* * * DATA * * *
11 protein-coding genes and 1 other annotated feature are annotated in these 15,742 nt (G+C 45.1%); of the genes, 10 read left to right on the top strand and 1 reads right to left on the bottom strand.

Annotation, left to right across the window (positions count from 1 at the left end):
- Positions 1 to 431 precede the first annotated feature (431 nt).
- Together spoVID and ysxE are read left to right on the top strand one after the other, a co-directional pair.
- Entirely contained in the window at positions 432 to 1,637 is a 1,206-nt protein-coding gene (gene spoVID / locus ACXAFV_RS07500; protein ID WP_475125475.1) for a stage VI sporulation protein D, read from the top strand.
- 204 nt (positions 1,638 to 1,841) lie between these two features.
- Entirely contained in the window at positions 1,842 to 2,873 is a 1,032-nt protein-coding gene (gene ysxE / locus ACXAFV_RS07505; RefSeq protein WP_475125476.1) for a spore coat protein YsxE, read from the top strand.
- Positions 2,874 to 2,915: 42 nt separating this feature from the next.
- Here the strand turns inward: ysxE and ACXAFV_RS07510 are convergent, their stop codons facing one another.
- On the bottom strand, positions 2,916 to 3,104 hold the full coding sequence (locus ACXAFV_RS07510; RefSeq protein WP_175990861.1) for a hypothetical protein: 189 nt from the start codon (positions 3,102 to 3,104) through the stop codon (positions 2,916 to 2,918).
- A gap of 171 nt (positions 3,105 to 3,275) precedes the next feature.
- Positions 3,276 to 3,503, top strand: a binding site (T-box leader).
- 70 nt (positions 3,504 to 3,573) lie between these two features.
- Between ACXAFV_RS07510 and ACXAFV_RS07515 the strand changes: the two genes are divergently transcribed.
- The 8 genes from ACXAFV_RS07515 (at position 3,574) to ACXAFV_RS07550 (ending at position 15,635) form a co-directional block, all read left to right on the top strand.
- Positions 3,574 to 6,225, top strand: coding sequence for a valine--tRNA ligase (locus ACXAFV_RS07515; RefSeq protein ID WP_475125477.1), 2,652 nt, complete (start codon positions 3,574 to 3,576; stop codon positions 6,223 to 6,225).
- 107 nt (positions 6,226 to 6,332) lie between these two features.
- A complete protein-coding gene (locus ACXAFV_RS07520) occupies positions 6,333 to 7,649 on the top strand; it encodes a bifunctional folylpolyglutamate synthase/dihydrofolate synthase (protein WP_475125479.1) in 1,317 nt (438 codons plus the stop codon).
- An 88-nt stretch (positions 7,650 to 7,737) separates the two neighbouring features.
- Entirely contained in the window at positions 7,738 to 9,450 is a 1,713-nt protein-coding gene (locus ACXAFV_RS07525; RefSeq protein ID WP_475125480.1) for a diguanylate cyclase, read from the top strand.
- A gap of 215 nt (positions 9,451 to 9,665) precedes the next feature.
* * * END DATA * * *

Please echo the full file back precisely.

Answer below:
11 protein-coding genes and 1 other annotated feature are annotated in these 15,742 nt (G+C 45.1%); of the genes, 10 read left to right on the top strand and 1 reads right to left on the bottom strand.

Annotation, left to right across the window (positions count from 1 at the left end):
- Positions 1 to 431 precede the first annotated feature (431 nt).
- Together spoVID and ysxE are read left to right on the top strand one after the other, a co-directional pair.
- Entirely contained in the window at positions 432 to 1,637 is a 1,206-nt protein-coding gene (gene spoVID / locus ACXAFV_RS07500; protein ID WP_475125475.1) for a stage VI sporulation protein D, read from the top strand.
- 204 nt (positions 1,638 to 1,841) lie between these two features.
- Entirely contained in the window at positions 1,842 to 2,873 is a 1,032-nt protein-coding gene (gene ysxE / locus ACXAFV_RS07505; RefSeq protein WP_475125476.1) for a spore coat protein YsxE, read from the top strand.
- Positions 2,874 to 2,915: 42 nt separating this feature from the next.
- Here the strand turns inward: ysxE and ACXAFV_RS07510 are convergent, their stop codons facing one another.
- On the bottom strand, positions 2,916 to 3,104 hold the full coding sequence (locus ACXAFV_RS07510; RefSeq protein WP_175990861.1) for a hypothetical protein: 189 nt from the start codon (positions 3,102 to 3,104) through the stop codon (positions 2,916 to 2,918).
- A gap of 171 nt (positions 3,105 to 3,275) precedes the next feature.
- Positions 3,276 to 3,503, top strand: a binding site (T-box leader).
- 70 nt (positions 3,504 to 3,573) lie between these two features.
- Between ACXAFV_RS07510 and ACXAFV_RS07515 the strand changes: the two genes are divergently transcribed.
- The 8 genes from ACXAFV_RS07515 (at position 3,574) to ACXAFV_RS07550 (ending at position 15,635) form a co-directional block, all read left to right on the top strand.
- Positions 3,574 to 6,225, top strand: coding sequence for a valine--tRNA ligase (locus ACXAFV_RS07515; RefSeq protein ID WP_475125477.1), 2,652 nt, complete (start codon positions 3,574 to 3,576; stop codon positions 6,223 to 6,225).
- 107 nt (positions 6,226 to 6,332) lie between these two features.
- A complete protein-coding gene (locus ACXAFV_RS07520) occupies positions 6,333 to 7,649 on the top strand; it encodes a bifunctional folylpolyglutamate synthase/dihydrofolate synthase (protein WP_475125479.1) in 1,317 nt (438 codons plus the stop codon).
- An 88-nt stretch (positions 7,650 to 7,737) separates the two neighbouring features.
- Entirely contained in the window at positions 7,738 to 9,450 is a 1,713-nt protein-coding gene (locus ACXAFV_RS07525; RefSeq protein ID WP_475125480.1) for a diguanylate cyclase, read from the top strand.
- A gap of 215 nt (positions 9,451 to 9,665) precedes the next feature.